On Jan. 1, 1868, foreign merchants, who had spent the preceding days on ships offshore waiting for the official opening of the Port of Kobe, finally received permission to land on the beach of what had been a sleepy village well known locally for its thriving sake and fishing industries.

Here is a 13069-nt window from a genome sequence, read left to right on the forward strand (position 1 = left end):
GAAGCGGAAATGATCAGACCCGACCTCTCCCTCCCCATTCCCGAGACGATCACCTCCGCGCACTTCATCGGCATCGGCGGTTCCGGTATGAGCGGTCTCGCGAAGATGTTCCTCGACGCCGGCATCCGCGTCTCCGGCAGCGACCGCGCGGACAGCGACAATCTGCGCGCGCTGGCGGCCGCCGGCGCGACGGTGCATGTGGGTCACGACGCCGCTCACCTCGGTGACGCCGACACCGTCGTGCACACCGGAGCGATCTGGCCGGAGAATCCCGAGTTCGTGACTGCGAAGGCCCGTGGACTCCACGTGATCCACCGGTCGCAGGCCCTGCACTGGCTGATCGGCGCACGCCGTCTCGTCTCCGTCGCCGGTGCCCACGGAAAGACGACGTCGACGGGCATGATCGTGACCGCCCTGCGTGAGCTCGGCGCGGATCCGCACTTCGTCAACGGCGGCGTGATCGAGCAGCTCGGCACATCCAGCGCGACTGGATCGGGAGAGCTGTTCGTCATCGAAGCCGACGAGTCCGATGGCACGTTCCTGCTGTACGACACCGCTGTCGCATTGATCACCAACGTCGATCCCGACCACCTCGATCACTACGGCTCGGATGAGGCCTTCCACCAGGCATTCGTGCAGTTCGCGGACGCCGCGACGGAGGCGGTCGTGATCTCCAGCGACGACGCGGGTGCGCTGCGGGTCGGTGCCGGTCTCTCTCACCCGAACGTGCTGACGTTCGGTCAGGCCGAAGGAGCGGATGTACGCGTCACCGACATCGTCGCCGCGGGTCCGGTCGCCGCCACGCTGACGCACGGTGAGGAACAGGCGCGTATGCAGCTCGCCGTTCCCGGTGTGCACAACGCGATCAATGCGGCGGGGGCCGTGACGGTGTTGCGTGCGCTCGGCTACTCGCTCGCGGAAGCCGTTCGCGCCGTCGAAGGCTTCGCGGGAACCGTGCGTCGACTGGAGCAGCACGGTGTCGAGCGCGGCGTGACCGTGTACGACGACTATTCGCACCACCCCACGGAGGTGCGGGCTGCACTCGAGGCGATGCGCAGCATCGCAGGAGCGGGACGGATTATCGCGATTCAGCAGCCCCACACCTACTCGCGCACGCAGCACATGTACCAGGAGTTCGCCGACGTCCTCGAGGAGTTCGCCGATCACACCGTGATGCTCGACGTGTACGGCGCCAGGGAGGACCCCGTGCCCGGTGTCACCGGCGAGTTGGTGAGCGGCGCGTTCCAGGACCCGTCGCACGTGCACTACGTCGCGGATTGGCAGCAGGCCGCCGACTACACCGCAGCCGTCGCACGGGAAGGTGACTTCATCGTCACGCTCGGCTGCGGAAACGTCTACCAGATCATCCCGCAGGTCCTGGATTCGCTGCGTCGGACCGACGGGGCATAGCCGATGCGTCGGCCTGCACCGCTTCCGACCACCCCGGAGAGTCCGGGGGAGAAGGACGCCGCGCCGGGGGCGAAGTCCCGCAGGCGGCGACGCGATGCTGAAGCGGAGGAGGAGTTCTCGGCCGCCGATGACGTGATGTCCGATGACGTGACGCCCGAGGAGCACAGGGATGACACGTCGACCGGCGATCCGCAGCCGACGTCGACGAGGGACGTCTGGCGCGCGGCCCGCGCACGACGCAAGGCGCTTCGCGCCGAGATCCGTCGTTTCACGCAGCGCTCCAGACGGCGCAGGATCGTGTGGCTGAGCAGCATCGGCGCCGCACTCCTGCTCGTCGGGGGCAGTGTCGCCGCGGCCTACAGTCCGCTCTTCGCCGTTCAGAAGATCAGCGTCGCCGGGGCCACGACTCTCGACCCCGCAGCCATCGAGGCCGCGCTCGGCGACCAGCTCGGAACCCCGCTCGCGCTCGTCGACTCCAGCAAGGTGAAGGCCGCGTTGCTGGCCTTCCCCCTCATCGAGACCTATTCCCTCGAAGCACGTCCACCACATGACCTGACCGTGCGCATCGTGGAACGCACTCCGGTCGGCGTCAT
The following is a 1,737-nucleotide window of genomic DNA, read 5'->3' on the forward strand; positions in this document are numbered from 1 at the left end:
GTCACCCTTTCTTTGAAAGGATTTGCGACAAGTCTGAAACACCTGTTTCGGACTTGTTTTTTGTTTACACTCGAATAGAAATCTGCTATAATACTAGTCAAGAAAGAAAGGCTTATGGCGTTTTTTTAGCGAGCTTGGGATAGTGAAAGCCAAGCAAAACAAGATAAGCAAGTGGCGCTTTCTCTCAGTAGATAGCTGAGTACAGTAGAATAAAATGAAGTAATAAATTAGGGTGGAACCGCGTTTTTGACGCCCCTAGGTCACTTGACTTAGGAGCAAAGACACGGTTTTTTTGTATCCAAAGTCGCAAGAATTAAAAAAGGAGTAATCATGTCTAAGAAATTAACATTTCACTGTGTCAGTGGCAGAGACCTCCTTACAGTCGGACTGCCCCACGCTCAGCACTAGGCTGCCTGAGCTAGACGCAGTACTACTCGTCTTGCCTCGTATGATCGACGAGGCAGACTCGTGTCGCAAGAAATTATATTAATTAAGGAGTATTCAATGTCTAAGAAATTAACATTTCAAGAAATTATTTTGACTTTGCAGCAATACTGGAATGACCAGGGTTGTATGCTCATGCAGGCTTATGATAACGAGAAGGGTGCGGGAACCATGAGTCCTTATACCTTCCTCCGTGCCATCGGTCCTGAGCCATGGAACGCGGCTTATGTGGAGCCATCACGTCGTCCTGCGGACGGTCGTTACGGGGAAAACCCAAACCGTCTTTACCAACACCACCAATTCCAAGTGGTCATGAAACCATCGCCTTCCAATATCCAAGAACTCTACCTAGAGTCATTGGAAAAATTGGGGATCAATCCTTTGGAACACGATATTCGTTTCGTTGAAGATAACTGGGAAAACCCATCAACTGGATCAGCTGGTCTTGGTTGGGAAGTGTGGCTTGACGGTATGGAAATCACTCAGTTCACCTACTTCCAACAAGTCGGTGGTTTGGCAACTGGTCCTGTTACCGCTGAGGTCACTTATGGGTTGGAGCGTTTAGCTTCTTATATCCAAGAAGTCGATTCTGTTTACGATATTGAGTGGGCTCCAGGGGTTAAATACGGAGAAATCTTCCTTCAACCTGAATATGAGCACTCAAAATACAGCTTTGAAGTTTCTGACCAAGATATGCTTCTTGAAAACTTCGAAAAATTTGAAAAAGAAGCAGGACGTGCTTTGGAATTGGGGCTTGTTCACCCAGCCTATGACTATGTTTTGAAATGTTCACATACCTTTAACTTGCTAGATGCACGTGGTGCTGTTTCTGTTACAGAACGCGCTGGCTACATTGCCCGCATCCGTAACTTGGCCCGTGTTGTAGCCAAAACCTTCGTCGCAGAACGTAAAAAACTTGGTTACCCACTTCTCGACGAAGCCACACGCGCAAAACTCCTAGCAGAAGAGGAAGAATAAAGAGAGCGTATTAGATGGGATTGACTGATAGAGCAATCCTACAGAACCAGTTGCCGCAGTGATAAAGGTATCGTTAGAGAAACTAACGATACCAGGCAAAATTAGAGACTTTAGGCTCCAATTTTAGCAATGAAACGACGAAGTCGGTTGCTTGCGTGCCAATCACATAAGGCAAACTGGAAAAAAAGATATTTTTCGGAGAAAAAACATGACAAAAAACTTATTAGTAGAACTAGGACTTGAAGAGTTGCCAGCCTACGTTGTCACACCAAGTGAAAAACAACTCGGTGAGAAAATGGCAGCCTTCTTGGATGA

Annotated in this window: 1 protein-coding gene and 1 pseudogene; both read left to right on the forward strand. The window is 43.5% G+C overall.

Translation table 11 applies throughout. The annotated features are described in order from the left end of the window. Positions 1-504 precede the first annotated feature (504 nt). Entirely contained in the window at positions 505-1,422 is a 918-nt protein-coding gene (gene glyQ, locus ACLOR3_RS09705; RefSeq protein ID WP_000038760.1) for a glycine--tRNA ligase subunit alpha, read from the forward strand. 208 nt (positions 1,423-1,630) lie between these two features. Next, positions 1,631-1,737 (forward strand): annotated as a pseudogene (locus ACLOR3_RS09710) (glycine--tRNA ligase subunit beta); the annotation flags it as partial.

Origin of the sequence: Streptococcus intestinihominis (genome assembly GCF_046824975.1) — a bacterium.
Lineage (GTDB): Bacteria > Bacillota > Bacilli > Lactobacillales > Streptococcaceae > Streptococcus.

“The scene they gazed upon from the ships was very different from that which meets the eye of a visitor arriving in the harbor of Kobe today. On the beach were a few fishing boats, and a little further up the thatched huts of fishermen stood on the site of what is now known as the Native Bund, west of the Settlement. Behind lay the small town or village of Kobe,” wrote the Japan Chronicle newspaper in 1918.

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